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Religious Gathekas

(To be read at the Service of Universal Worship)

Religious Gatheka Number 39

Universal Worship

What does this service mean? The service, a religious service is a drill, a drill before the battle. And what is the battle? Our everyday life. If the service only is the religion, then we can only have once in a week, the religion and seven days without it. But that is not the thing. This is the winding, it winds the mechanism of thought, the though of unity of all religions, of all people. It is for the winding every week that we come to the service; the mind is wound just like a clock to continue for the whole week. What we receive from here is the idea that God is one, truth is one, and the religion is one. There cannot be two religions; that is the confusion, the illusion of the human mind.

When people cannot understand each other, then they say, 'Your religion is different, my religion is different.' But the difference does not belong to God, it belongs to the earth. We are on the earth, but we are not bound to the earth. We are bound to God. And in the realization of God, and in the love of God what are we expected to do? We are expected to unite with one another in the thought of God, in the love of God.

And how should we derive the greatest benefit by this service we attend? By moving the idea all the time, from the time we leave here, that idea must continue in our heart. If we are in the office, or in a factory, or in the market, the idea must be there; the prayer must continue with us in all our works in life. And not only the prayer of glorifying the name of God but that lesson that we receive in that prayer, that all wisdom is from God; from whatever scripture, whatever religion, whatever form, it all comes from one source.

And again, remember that a person might ask, how can it be that all scriptures and religions will be placed in the same place? For a Christian might ask, 'What I consider of my religion, how can the Buddhist or the Hindu religion or the religion of the Hebrews be in the same place?' But he must first know that the Jewish person is thinking the same way, and the Buddhist and the Hindu also is thinking exactly in the same way, perhaps even more. And therefore the object of this movement is the object of freedom. It is the democracy of religion, and at the same time not interfering with anybody's faith, ideal, idea, or belief.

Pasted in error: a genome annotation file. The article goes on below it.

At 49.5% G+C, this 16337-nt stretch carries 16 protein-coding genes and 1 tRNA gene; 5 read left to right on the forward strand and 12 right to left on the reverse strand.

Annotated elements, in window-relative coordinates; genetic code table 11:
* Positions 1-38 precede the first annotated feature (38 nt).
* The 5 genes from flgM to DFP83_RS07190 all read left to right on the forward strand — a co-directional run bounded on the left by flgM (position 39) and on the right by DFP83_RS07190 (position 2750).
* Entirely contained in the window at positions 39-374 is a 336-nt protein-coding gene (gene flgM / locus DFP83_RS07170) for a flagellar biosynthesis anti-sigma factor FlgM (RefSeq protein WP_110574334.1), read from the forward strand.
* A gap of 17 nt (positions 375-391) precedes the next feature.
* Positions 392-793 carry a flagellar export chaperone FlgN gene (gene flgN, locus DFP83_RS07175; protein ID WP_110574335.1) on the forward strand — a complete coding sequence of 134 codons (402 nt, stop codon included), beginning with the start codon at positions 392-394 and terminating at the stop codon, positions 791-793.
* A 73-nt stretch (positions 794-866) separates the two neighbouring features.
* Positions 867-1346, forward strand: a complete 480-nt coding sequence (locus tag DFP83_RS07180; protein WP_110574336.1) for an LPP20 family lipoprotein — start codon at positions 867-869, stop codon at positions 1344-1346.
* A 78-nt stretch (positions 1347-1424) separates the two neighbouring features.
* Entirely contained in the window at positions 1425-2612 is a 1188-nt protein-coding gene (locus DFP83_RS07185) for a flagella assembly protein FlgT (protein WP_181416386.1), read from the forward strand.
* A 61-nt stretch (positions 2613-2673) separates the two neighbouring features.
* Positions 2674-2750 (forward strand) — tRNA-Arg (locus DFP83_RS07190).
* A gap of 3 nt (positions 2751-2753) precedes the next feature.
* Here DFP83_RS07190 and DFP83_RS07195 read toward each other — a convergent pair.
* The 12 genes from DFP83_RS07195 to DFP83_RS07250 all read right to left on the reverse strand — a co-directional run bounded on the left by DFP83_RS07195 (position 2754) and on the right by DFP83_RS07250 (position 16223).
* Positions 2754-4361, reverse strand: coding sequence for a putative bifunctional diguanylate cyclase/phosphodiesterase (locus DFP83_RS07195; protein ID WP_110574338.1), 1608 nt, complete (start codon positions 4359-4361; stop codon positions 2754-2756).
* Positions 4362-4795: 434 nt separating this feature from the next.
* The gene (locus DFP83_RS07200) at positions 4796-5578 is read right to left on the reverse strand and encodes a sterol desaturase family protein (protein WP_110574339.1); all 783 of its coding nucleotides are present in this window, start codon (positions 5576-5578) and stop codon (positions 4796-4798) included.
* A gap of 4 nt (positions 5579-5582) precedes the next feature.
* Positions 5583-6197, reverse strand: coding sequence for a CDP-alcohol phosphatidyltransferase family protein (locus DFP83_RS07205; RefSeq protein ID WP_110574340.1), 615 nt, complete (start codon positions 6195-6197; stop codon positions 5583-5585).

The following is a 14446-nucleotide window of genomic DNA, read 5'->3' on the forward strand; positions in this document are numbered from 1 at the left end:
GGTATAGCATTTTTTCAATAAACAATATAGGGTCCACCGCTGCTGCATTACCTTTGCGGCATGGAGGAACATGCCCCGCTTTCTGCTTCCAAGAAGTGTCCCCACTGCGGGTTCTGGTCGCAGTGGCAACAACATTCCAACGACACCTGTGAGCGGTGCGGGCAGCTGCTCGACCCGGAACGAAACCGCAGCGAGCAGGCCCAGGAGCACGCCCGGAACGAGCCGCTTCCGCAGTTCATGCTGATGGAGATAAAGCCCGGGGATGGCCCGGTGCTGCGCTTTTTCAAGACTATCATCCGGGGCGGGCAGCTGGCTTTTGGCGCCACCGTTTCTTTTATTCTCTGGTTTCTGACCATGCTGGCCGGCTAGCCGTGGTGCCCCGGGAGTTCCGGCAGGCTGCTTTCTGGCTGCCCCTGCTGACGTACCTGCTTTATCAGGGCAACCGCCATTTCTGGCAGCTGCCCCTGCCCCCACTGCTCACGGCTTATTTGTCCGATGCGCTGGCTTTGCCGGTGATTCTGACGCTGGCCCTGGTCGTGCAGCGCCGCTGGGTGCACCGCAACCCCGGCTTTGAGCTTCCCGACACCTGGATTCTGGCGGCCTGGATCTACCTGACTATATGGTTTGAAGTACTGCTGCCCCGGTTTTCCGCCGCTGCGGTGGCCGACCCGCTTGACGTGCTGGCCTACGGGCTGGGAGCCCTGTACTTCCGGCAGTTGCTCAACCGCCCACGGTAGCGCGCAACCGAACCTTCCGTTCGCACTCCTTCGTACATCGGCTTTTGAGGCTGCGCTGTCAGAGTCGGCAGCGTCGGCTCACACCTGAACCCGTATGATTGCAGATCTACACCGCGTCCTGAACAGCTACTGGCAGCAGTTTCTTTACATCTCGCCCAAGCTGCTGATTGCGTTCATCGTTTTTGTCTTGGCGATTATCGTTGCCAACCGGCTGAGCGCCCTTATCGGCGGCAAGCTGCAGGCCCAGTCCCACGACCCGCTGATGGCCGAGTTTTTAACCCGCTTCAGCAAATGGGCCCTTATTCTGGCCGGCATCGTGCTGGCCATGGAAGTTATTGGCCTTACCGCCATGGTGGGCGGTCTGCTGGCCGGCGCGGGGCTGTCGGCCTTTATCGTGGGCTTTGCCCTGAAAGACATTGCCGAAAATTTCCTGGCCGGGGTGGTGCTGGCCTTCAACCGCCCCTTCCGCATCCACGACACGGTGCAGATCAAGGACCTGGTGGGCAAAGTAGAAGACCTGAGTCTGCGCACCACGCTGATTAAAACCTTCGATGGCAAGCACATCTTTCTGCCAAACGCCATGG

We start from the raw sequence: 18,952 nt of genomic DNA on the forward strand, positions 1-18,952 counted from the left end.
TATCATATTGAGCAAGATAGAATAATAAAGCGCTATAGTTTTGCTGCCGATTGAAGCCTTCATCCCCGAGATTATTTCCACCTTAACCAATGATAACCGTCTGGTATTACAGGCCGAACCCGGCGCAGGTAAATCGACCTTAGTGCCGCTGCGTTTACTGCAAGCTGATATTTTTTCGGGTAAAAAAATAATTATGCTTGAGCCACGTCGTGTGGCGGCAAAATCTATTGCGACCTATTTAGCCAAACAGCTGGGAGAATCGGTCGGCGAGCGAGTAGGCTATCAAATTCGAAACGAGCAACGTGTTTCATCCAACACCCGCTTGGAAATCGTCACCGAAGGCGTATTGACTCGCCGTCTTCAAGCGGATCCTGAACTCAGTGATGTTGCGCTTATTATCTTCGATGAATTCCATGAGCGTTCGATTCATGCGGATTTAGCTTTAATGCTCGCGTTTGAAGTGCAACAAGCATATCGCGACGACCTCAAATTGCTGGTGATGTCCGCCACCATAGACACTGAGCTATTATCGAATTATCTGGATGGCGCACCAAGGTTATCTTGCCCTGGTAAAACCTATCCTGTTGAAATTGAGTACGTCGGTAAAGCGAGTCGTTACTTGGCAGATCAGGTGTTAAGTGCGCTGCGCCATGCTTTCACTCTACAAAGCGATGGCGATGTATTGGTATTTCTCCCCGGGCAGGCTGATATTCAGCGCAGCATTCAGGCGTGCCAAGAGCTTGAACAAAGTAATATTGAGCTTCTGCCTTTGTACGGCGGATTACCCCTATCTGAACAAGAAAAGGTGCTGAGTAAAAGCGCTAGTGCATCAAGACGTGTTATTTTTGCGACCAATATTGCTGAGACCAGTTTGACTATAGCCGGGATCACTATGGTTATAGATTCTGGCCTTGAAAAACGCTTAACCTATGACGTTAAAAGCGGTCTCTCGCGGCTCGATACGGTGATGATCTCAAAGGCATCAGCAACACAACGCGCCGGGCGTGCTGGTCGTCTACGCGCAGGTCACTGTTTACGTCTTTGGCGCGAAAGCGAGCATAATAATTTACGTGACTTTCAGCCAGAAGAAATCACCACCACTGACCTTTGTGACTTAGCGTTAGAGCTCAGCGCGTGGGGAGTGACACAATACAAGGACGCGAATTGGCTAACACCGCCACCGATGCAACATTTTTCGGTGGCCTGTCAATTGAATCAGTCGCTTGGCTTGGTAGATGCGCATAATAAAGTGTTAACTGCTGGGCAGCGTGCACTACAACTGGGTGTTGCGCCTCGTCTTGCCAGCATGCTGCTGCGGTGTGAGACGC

For instance there is a Christian belong to this movement, who thinks most of his religion, of his Teacher; and there is a Hebrew who is perhaps thinking most of his religion and he is, perhaps, belonging to the Sufi Movement; and there is a Buddhist, and he is also considering his religion most; do you think we have any objection about it? Do we interfere with his ideal, with his devotion to his Teacher? It would be as absurd as for a person to think that a child should think of the mother of another more than of his own. And who has the right to place the great Teachers or the scriptures by comparison in such and such a place? No one. It is our heart's devotion to the ideal we adore, it is that place where we can place our ideal; and it is our affair, no one can interfere with it.

A few girls were playing one day, and each girl said in turn that, 'My mother is better.' The other said, 'No my mother is better.' And they were all discussing and arguing. But the girl who was wiser among them said. 'Oh no, it is the mother who is adorable, whether it is your mother or my mother.' Does the Sufi Movement, therefore, interfere with anybody's devotion to his Teacher? Never. But at the same time it invites the souls to see the source and goal of all wisdom to be One, and it is in this truth that all the blessing the the soul is longing for will be bestowed.